Have you ever met a person who was part of a group that did terrible things, and when you asked them why they would want to be a part of that they tell you, “I’m trying to change things from the inside”?
I’ve been thinking a lot about what that means and if it’s really possible. One thing I can say for sure, though, is that you can’t change things on the inside unless you’re subverting the bad behavior. Let’s look at some examples.
Rabbi Ari Hart, an Orthodox rabbi, wakes every morning and says the following prayer: “Blessed are you, Lord our God, Ruler of the Universe, who has not made me a woman.” This is the prayer he’s expected to say in the mornings, the prayer that is written in his holy book. Unsurprisingly, Hart is a little uncomfortable about this, and writes about his discomfort at HuffPo. (h/t Rebecca’s Dystopia)
These difficult, even painful blessings are a part of a series of otherwise beautiful meditations thanking God for the everyday gifts of sight, clothes and freedom. Those other blessings roll easily off my tongue, the praise genuine and sincere. But for years I’ve struggled with praising God for not making me a woman. And I’m not the only Orthodox rabbi who struggles with it.
Ok, that’s good. Orthodox rabbis should struggle with that. It’s a stupid thing to say, let alone say every morning. It re-enforces that there is something wrong with being a woman and glorifies the people who established societies where it is true. In fact, this should be a very brief struggle, one followed by no longer saying that particular line.
But, of course, Hart eventually decides that he will say it anyway. He spends some time talking about the advantages he gets as a man (which is a good thing), but then comes up with some lame excuse about how saying this every day reminds him of that.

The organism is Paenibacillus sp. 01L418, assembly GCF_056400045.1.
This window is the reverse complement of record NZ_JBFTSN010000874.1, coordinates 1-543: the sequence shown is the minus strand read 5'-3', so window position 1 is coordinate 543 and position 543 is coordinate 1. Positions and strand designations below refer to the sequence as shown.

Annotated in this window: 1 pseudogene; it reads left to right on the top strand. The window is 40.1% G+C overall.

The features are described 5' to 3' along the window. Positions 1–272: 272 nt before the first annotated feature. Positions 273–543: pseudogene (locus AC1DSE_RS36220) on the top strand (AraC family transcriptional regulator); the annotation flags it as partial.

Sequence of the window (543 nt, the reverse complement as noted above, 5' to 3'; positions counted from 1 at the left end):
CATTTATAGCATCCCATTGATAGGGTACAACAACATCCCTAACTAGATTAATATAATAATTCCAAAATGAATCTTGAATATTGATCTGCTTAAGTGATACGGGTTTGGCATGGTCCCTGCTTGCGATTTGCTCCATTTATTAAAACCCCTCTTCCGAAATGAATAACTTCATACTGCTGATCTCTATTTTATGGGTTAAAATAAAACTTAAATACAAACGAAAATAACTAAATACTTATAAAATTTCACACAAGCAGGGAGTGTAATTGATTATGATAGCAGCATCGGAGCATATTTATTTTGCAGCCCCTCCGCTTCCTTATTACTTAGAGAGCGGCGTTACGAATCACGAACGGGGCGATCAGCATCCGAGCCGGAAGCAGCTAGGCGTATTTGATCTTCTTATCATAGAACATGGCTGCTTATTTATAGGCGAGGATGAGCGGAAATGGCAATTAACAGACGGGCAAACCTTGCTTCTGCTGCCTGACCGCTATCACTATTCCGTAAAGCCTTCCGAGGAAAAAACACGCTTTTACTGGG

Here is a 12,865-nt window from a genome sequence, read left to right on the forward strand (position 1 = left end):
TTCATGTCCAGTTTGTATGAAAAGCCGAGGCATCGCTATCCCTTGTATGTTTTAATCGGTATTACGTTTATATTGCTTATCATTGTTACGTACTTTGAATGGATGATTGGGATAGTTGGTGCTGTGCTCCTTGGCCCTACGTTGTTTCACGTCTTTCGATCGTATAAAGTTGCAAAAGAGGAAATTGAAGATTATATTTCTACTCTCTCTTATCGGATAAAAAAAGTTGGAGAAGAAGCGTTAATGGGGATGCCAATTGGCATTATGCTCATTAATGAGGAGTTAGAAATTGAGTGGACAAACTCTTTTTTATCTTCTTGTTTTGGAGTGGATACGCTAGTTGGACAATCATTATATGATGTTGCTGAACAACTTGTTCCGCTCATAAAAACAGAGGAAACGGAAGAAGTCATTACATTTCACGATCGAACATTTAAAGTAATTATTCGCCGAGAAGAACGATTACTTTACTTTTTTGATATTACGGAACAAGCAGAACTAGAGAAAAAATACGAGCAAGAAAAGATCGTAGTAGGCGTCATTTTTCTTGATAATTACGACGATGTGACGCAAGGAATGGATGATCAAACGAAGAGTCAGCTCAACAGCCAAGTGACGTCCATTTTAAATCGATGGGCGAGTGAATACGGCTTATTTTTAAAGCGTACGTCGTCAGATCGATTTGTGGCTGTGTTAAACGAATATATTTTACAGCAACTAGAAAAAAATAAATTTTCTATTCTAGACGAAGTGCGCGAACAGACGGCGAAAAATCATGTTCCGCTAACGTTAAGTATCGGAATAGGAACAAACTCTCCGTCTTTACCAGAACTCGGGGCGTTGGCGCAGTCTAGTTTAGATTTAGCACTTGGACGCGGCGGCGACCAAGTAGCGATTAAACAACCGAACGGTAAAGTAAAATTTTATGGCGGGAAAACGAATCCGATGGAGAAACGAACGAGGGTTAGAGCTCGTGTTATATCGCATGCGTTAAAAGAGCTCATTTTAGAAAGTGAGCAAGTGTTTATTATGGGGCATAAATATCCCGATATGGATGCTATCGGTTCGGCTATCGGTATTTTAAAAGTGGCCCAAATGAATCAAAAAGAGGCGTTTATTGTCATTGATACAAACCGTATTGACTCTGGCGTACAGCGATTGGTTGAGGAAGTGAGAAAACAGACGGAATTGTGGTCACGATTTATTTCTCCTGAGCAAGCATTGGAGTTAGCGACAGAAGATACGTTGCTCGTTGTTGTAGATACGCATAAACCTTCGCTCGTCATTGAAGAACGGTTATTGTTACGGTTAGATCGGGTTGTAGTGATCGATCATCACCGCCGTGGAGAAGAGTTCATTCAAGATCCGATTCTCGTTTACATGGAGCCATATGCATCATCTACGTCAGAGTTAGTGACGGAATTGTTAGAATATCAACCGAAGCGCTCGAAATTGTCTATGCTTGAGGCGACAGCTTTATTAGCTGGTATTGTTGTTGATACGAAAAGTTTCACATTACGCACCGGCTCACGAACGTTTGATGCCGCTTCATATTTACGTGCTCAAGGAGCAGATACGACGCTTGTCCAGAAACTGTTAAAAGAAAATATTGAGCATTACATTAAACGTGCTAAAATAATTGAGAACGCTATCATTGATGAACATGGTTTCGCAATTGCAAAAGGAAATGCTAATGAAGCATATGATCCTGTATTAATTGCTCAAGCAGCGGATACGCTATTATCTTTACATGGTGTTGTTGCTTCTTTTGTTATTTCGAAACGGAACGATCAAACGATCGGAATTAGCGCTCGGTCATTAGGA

This blessing calls me to recommit to building a world where inequality and oppression do not exist. It calls me to recommit each day to building a world where saying “thank you God for not making me a woman” will disappear, not because it is offensive, but because it is meaningless.
This is the most pathetic excuse for this sort of behavior I have ever seen. Hart seems to think his position as a spiritual leader is meaningless already, that the people who attend his synagogue don’t actually listen to him. If he wants that particular prayer to disappear, he should take a bit of responsibility and make it disappear, at least in his prayers. It’s not some super-secret double fakeout where saying, “thank god I’m not a woman” actually means we should pay attention to gender inequality. It’s an artifact of an uneducated and backward time and place where patriarchal jackwagons solidified their power by designing a society where being anything other than them was a sign of impurity that could be used to keep superstitious mobs from working together.
Hart makes a point of how he’s trying to subvert the meaning of this prayer, but he’s not actually doing anything subversive. He’s just going along to get along and smiling to himself on the inside because he’s bucking the system in the laziest and least effective way possible: by silently thinking something he’s not supposed to.
We can also apply this to the Catholic Church. I know a lot of people who still attend Church and still support the Vatican, at least financially. The people who Timmy Dolan tried to have arrested last week were all believers who clearly disagree with the red hatted scum. There are a lot of Catholics that I know that are trying to change things in the Church, but the question becomes: how?